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Definition: physical therapy from Greenwood Dictionary of Education

Treatment of physical disabilities provided by a trained therapist focused on gross motor skills, movement, and posture. A physician often prescribes physical therapy. (sr)


Summary Article: Physical Therapy from Encyclopedia of Global Health

Physical Therapy (PT) is a field that helps patients recover from, and adapt to, disease and injury. Patients seen by physical therapists suffer from not only musculoskeletal conditions such as low-back pain, but also neurological conditions such as cerebral palsy. Therapists may use a variety of techniques, including range of motion exercises, ultrasound, heat and cold applications, TENS (transcutaneous electrical nerve stimulation) units, and traction. PT may be performed in a hospital, clinic, or patient’s home. Therapists make objective measurements of progress, and send reports to the referring provider. For example, at the beginning of therapy, a patient may have rated his pain at a 6 on a 1 – 10 scale, and at the end of a 4-week session, may report his pain is now a 2/10.

A physical therapist can be certified as a specialist if they obtain 2000 hours of clinical practice within the area of interest.

Most physical therapists have either a Masters or Doctoral in physical therapy. Masters programs usually require two years of post-graduate training. A physical therapist can be certified as a specialist if they obtain 2000 hours of clinical practice within the area of interest. Many areas of expertise exist, including aquatic therapy, cardiovascular/pulmonary, pediatrics, sports, and geriatrics.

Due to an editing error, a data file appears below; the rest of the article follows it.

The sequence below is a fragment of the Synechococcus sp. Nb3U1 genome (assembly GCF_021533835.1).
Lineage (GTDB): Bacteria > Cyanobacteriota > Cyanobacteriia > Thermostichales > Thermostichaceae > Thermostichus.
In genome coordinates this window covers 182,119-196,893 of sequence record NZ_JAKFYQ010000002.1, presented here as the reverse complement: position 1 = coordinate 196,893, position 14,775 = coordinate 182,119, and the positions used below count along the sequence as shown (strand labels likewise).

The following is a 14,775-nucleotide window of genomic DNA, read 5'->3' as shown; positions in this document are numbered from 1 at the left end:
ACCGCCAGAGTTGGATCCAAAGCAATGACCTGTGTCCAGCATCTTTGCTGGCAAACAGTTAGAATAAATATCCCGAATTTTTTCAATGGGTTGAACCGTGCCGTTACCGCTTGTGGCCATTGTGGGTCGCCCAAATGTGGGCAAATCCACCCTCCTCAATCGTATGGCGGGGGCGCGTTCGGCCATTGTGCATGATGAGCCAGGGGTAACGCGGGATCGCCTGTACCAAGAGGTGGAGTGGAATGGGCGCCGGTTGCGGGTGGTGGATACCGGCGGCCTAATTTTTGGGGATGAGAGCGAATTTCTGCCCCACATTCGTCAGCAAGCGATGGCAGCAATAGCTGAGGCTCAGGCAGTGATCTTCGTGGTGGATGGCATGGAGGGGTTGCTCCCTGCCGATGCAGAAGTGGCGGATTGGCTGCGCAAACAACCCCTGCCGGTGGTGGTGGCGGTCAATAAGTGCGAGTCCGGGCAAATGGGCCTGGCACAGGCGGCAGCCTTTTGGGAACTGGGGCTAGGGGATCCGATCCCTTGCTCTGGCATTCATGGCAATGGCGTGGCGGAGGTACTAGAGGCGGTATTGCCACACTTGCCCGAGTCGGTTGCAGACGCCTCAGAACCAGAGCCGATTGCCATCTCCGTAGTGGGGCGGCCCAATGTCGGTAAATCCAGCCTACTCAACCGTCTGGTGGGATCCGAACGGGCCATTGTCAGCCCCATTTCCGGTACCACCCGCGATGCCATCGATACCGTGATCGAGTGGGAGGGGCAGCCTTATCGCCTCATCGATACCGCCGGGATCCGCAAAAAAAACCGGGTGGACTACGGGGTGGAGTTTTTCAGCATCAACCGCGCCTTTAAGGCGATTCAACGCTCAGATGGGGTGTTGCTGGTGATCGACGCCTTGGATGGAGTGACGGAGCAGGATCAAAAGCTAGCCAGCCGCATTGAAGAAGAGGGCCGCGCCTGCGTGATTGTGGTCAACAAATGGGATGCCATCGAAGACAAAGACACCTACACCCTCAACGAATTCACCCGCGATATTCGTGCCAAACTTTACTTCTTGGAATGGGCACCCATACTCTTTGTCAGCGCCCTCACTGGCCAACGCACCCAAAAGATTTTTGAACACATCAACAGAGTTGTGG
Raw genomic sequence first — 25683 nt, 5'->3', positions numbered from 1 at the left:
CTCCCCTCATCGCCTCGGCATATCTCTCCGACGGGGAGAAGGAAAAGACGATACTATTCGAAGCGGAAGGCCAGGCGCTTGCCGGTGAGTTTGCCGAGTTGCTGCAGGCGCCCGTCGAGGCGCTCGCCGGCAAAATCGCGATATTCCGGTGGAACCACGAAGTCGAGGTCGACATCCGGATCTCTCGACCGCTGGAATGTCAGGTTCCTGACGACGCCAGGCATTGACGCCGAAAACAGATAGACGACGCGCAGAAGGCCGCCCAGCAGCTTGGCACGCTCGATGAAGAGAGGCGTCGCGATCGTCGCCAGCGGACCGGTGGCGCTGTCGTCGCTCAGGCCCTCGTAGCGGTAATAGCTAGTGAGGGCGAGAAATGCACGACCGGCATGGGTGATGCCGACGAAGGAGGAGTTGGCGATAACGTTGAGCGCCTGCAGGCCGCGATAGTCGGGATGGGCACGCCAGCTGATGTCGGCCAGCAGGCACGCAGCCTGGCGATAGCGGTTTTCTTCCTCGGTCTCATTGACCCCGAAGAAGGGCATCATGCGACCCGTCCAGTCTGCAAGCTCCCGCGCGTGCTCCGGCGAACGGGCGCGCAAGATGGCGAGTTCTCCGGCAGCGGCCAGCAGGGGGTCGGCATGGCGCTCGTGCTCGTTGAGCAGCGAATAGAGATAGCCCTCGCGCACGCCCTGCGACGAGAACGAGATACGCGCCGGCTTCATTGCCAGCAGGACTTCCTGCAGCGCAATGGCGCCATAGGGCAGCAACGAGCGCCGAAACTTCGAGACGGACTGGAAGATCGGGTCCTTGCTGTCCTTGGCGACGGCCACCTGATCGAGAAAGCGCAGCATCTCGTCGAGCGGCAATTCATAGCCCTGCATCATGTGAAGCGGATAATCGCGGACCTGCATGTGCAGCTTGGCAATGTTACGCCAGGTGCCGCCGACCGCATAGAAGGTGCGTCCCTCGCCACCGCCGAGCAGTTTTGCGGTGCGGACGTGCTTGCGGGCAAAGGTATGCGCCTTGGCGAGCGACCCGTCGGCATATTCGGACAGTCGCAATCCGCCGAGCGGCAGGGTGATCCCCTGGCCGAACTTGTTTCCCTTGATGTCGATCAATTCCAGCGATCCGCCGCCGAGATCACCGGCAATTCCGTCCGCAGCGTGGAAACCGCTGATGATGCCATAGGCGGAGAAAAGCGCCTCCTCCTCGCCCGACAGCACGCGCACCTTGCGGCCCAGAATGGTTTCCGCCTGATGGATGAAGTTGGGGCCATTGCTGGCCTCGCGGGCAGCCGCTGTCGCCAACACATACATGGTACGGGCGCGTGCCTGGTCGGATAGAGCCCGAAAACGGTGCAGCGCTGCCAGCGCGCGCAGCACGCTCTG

SEE ALSO:
  • Activities of Daily Living (ADLs); Back Injuries; Occupational Injuries; Rehabilitation.

BIBLIOGRAPHY
  • Terry Boles, et al., The American Physical Therapy Association Book of Body Maintenance and Repair (Tandem Library 1999).
  • Michael Pagliarulo, Introduction to Physical Therapy (Mosby, 2006).
  • R. Sheon; A. Duncombe, “Rehabilitation Program for the Low Back,” www.uptodate.com (cited October 2006).
  • Gautam J. Desai, D.O.

    Megan C. Urquhart
    MSII Kansas City University of Medicine and Biosciences College of Osteopathic Medicine
    Copyright © 2008 by SAGE Publications, Inc.

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